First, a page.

Is Porto expensive to visit? If you’re asking that then we can only guess that you’re thinking of a trip to Portugal’s vibrant and happening second city. First thing’s first: Great choice. This culture-brimming town boasts a UNESCO core, eye-wateringly wonderful architecture on the sides of the Douro River, some of the finest wines in Europe, and beaches galore on its doorstep. You’re going to love it!
But the joys of Porto do come with a price tag. You’ll need to set aside cash to bed down in one of the chic boutique B&Bs that now tuck into the Ribeira old town. You’ll need dollars to get you onto those must-do port tastings and surf lessons. There’s a cost associated with those homey bacalhau salt-cod pies and rich Douro reds.
This guide will run through everything that we think you can expect to spend in this alluring northern city at the western end of Europe. It will run through the average rate for hotels in the peak season of the summer, what the main activities are likely to set you back, what you’ll spend on travel, food, drink, and a whole load more. Let’s begin…
The average price of a holiday to Porto
We’d guess the cost of an average vacation to the city of Porto to be around $1,420 per person for a week if you’re traveling short haul, and closer to $1,970 if you’re traveling long haul from the USA or Canada. That’s based on stays in three- or four-star hotels near the main sightseeing parts of the town, on eating out every day, and with a couple of activities – Port tasting, wine tours, guided hop-on, hop-off tours – thrown in for good measure.
Let’s take a closer look at all the individual aspects of our average budget estimation…
The cost of travel to Porto
Porto is now a big low-cost destination in Europe. carriers like Ryanair and easyJet have helped to push down the price of jetting over to the city, offering low- and shoulder-season connections that are sometimes as cheap as $20 per person not including bags. They will go up a lot in the summer months, but we’re still talking something around the region of $150 return without bags from major EU and regional cities like London, Bergamo, and Berlin.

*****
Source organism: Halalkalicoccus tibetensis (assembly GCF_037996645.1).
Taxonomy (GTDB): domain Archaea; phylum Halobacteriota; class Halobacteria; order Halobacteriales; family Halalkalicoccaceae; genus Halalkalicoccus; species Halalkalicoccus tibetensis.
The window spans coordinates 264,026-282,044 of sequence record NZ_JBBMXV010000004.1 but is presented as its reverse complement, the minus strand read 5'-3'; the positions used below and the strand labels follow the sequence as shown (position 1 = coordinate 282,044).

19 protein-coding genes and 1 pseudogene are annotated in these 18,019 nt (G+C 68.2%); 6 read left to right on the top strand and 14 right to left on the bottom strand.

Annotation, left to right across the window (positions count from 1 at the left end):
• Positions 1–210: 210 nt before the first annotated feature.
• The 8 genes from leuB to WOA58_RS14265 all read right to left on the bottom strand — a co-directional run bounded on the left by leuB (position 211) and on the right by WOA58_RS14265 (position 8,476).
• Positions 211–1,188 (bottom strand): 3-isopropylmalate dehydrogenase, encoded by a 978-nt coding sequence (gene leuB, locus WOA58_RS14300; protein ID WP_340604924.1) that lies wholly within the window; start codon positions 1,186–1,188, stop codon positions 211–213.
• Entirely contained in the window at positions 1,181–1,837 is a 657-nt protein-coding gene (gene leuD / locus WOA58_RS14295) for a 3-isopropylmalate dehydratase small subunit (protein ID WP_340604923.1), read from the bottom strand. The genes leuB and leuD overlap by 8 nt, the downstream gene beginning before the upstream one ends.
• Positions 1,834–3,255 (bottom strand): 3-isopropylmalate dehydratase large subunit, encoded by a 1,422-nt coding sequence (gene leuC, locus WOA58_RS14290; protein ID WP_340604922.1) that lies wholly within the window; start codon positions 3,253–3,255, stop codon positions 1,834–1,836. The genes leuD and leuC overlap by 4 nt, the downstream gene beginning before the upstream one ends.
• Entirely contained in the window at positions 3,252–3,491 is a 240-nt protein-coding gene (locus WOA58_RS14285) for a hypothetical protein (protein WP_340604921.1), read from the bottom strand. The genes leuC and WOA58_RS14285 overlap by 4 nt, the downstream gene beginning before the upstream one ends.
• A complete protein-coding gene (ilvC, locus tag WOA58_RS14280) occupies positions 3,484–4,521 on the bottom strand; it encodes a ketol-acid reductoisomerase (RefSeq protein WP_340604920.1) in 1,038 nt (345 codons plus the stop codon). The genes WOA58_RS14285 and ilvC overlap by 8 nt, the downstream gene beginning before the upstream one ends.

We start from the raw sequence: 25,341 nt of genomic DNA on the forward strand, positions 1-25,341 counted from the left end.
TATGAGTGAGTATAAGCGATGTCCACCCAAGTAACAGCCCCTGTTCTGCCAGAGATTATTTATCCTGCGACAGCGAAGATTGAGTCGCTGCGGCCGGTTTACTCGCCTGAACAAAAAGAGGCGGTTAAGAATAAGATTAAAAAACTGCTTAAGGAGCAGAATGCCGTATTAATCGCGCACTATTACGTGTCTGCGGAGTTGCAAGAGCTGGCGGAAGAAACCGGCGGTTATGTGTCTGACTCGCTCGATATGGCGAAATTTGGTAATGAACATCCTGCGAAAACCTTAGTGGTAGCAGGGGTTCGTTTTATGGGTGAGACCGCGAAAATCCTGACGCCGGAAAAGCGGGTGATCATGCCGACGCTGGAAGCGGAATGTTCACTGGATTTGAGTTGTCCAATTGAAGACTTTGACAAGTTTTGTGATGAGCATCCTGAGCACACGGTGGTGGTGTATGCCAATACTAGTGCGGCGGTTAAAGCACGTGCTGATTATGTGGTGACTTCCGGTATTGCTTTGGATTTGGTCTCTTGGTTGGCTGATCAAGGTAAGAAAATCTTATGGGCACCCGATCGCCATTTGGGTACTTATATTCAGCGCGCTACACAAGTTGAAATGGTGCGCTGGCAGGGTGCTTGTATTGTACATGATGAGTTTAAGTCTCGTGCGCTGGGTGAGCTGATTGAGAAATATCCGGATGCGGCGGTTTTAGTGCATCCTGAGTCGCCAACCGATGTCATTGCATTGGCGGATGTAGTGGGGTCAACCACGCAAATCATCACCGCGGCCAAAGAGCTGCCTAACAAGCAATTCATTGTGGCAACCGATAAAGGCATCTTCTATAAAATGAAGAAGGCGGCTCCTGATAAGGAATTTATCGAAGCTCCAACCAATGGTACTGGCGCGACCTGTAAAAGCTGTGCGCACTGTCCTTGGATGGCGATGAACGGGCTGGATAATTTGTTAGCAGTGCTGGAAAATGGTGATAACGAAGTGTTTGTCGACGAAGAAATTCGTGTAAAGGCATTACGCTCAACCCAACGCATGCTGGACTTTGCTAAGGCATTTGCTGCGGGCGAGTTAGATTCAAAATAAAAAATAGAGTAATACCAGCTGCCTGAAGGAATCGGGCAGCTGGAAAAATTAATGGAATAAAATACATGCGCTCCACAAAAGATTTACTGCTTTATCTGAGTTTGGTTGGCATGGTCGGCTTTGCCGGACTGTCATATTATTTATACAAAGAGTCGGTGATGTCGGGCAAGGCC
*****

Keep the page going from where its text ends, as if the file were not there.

It’s also worth knowing that Porto is one of the only two towns in Portugal with transatlantic connections (the other being Lisbon). The likes of AirTransat can take you over to Toronto–Pearson, while TAP Air Portugal have links to Newark and Rio de Janeiro. There are also other medium-to-long-haul links to islands in the Azores and hubs in the Middle East for connections on to Asia. Naturally, these sorts of arrival flights will cost more. For example, we’d estimate a budget of between $600-800 for returns from the USA to Porto.
It will be cheap to get here if you’re already in Spain or Portugal itself. A train up from the capital in Lisbon usually costs just $5 per person, each way. And it’s easy – there are 17 trains per day. Alternatively, there are buses that will cost even less.
The cost of accommodation in Porto
The availability and quality of hotels in Porto has come along leaps and bounds in the last 10 years. We last visited in 2018 and much of the old town area was awash with renovation projects that were converting half-crumbled ruins into sleek new aparthotels. That’s all lead to an abundance of pretty excellent stays and – most notably if you’re watching the cents and dimes – a drop in prices across the board.
The upshot? Very good accommodation close to the main sights shouldn’t cost you quite the same in Porto as it does in other major European cities. Yes, you can fork out $300+ for a proper honeymoon hotel with all the bells and whistles, but there are plenty of bargains to be had that are still super comfy. There are also a number of backpacker hostels that can offer beds in dorms for under $30 a night.
Here’s a look at options from all levels of the spectrum:
- Torel Avantgarde ($$$) – A five-star hotel with a pool that gazes down the Douro River valley, massage services on tap, and incredible interiors that boast living ceilings and whatnot. Stay here if you want something remarkable and don’t care too much about the cost. It’s about $350/night in the off season!